Blog Archives

Protect your Mac’s data

 

Customers often ask us how to back up and how often do they need to do it. The short answer to this is: How valuable is your data to you? If not at all, don’t backup. Beyond that, you want to back up as much as your data is valuable to you.

Backing up doesn’t have to be complicated. Think about this rule of thumb: Your data is not backed up unless it’s in at least two separate places. For most people, we recommend a local backup and a remote backup. This is a very high level of data protection.

Before we talk about which backup solutions are best and how to do it, let’s talk about where you store your data.  Ideally, all of your data fits on your Mac and you back up that data to two places: an external hard drive (your local backup) and to a cloud service (this is your remote backup).  Some customers want to buy a laptop with a small drive and then use external drives to store the rest of their data. While this can make their Mac purchase less expensive, it leads to a very complicated backup situation. Say you have all the data that fits on your Mac and the rest stored on an external hard drive: now you have to get a second external hard drive to backup both your Mac AND to back up the external drive with the rest of your data. How often will you be connecting both of those drives to your Mac and backing up? For most people, the answer is “never” or “not enough”. This is too complicated and bound to fail. (If you’re currently in this scenario, consider upgrading your internal drive.)

For local backups, we recommend using Time Machine; it’s already on your Mac and it just needs a place to put your backups onto. If you have a laptop, we recommend using a Time Capsule, which will make wireless backups using Time Machine. Once setup, it requires you to remember nothing and your data is continuously backed up. With an external hard drive, you have to remember to plug it in every once in a while to perform backups. Unfortunately, too many times, we see customers where the time they lose their data is the time they didn’t plug it in for a month. For desktops, a Time Capsule is not needed—you can just plug in an external drive, tell Time Machine to use that drive for backups, and forget it. If it’s always plugged in, it will always be backing up.

The final safety net is a remote backup. Why have two backups? The likelihood of both your Mac failing AND your backup drive failing at the same time are low. But that’s not the only scenario for data loss. Power surges, fire, water damage from flood, theft—you want your data in more than one physical location. We recommend Backblaze. Backblaze is a remote backup solution that backs up your computer whenever it’s connected to the internet. You don’t have to do anything except pay $5 per month, per computer. Backblaze is different from other backup services because they give you options for restoring your data. In a time of crisis, do you have time for all of your data (likely lots of gigabytes or maybe terabytes) to be restored wirelessly? It can take hours or days to restore an entire system wirelessly. What good is a backup if it’s difficult or inconvenient to use it when you need it the most? Backblaze can ship you a hard drive with your data on it, if needed. Once we had a customer with an RAID and a local attached hard drive. Unbeknownst to them, the hard drive got unplugged and then the RAID failed. They would have lost all of their data. But Backblaze had it all. You can never have too many backups.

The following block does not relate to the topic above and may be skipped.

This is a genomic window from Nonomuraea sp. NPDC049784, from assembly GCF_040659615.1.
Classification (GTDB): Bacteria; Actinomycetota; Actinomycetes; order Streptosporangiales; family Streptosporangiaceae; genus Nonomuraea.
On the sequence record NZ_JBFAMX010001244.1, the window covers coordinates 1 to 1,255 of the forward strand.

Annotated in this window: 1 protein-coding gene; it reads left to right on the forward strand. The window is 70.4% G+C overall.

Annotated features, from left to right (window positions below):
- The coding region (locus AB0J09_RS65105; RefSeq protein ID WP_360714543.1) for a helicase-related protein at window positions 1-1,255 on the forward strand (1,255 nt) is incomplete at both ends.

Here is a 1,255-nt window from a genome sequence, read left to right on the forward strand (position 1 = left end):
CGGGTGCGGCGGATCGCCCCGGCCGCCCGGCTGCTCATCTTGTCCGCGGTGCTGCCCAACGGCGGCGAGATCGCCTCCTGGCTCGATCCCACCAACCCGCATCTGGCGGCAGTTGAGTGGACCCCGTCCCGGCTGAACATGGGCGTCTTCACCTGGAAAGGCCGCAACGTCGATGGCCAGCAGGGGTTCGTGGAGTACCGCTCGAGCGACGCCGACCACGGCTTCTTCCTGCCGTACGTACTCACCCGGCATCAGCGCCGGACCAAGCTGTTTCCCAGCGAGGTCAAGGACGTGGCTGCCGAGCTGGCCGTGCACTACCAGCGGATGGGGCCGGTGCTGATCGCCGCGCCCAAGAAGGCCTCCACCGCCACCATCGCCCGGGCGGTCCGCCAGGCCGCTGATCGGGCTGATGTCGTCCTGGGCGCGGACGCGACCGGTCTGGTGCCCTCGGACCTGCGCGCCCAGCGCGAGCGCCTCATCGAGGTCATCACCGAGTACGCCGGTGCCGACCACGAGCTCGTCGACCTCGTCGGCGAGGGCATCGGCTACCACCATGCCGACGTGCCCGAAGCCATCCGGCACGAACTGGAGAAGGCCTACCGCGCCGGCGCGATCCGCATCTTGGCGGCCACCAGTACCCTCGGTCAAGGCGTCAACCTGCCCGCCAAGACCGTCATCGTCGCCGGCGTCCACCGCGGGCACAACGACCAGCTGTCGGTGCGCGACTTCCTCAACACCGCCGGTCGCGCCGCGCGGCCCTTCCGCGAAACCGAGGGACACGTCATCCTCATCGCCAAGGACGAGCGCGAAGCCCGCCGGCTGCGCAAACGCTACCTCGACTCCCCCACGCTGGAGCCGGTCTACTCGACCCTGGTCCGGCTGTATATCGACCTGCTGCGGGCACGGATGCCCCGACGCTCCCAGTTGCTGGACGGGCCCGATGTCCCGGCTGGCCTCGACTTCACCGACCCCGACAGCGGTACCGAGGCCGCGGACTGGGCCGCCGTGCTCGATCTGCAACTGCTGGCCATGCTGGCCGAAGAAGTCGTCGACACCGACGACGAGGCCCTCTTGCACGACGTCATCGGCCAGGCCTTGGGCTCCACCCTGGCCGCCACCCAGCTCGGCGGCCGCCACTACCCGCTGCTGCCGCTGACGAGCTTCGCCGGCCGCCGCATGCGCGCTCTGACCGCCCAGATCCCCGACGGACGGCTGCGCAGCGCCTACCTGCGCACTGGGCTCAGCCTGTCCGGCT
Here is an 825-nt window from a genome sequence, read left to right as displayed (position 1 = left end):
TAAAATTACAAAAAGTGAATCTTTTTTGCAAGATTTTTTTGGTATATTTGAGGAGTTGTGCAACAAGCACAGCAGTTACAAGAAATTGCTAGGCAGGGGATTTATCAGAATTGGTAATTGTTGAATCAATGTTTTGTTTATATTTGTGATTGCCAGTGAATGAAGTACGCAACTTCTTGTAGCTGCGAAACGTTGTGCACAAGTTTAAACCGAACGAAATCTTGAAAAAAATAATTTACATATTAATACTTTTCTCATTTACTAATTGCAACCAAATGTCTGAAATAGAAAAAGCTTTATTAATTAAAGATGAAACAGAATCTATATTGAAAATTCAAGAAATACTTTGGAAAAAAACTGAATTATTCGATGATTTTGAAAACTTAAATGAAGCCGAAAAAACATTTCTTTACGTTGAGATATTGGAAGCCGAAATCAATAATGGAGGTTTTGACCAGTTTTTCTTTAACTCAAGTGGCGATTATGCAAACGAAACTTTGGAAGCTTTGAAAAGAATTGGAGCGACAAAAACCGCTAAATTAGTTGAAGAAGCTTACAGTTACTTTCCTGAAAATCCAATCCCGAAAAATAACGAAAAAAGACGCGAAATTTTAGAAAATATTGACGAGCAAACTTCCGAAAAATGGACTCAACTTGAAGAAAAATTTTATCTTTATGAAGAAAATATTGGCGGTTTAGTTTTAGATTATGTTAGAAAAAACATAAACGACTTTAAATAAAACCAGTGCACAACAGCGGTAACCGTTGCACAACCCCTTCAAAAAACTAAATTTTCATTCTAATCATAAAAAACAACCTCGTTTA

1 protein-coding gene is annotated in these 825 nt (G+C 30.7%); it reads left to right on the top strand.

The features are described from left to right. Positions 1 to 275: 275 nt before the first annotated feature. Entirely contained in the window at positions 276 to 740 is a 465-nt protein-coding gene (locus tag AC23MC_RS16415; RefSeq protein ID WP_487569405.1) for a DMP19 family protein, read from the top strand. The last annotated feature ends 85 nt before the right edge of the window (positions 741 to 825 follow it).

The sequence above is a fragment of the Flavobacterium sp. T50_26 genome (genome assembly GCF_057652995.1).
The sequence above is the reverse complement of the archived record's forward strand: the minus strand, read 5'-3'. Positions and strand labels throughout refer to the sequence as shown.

Follow these simple guidelines and your data will be very well protected.

 

 

Posted in MTS Best Practices

MTS Best Practices: Upgrading to macOS High Sierra

Apple seems to really want me to upgrade to High Sierra. My Mac asks me every few days if I want to upgrade. I almost want to upgrade just to get it to stop bugging me. But should I?

There are several things to think about before you push that all-too-convenient Install Now button.

Features

First, do I need any of the new features. Most people don’t know what the features are but if you know you need something, then it’s probably worth upgrading. In the case of the newest macOS, High Sierra, most of the changes are under the hood changes, like a new file format, i.e. things most users can’t see and don’t care about. The biggest changes that users can see are in Photos and Safari. Apple’s full shpiel is here: https://www.apple.com/macos/high-sierra/